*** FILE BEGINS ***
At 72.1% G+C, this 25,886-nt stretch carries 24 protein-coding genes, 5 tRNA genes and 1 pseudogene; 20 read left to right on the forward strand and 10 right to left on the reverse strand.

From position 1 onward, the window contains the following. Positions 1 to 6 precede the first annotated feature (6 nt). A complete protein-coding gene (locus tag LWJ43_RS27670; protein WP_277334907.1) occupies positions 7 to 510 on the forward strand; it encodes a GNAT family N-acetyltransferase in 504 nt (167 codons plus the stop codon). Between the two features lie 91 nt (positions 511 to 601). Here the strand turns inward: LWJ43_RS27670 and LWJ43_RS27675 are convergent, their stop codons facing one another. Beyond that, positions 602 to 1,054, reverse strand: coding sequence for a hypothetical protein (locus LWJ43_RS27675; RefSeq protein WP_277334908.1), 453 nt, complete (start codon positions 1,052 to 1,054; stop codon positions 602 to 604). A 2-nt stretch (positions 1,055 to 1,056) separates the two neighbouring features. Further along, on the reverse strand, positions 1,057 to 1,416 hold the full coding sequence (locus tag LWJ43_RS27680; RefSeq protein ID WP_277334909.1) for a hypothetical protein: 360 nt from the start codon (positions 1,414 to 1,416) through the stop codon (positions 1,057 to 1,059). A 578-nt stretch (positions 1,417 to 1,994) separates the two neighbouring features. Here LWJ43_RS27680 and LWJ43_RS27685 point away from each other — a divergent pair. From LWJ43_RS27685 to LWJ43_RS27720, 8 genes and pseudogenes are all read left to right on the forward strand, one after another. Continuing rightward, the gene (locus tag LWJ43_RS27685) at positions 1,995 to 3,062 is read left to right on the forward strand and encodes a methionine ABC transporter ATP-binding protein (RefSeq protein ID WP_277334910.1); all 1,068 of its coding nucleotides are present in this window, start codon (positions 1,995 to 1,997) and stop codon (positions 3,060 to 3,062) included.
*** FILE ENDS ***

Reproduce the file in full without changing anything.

At 72.1% G+C, this 25,886-nt stretch carries 24 protein-coding genes, 5 tRNA genes and 1 pseudogene; 20 read left to right on the forward strand and 10 right to left on the reverse strand.

From position 1 onward, the window contains the following. Positions 1 to 6 precede the first annotated feature (6 nt). A complete protein-coding gene (locus tag LWJ43_RS27670; protein WP_277334907.1) occupies positions 7 to 510 on the forward strand; it encodes a GNAT family N-acetyltransferase in 504 nt (167 codons plus the stop codon). Between the two features lie 91 nt (positions 511 to 601). Here the strand turns inward: LWJ43_RS27670 and LWJ43_RS27675 are convergent, their stop codons facing one another. Beyond that, positions 602 to 1,054, reverse strand: coding sequence for a hypothetical protein (locus LWJ43_RS27675; RefSeq protein WP_277334908.1), 453 nt, complete (start codon positions 1,052 to 1,054; stop codon positions 602 to 604). A 2-nt stretch (positions 1,055 to 1,056) separates the two neighbouring features. Further along, on the reverse strand, positions 1,057 to 1,416 hold the full coding sequence (locus tag LWJ43_RS27680; RefSeq protein ID WP_277334909.1) for a hypothetical protein: 360 nt from the start codon (positions 1,414 to 1,416) through the stop codon (positions 1,057 to 1,059). A 578-nt stretch (positions 1,417 to 1,994) separates the two neighbouring features. Here LWJ43_RS27680 and LWJ43_RS27685 point away from each other — a divergent pair. From LWJ43_RS27685 to LWJ43_RS27720, 8 genes and pseudogenes are all read left to right on the forward strand, one after another. Continuing rightward, the gene (locus tag LWJ43_RS27685) at positions 1,995 to 3,062 is read left to right on the forward strand and encodes a methionine ABC transporter ATP-binding protein (RefSeq protein ID WP_277334910.1); all 1,068 of its coding nucleotides are present in this window, start codon (positions 1,995 to 1,997) and stop codon (positions 3,060 to 3,062) included.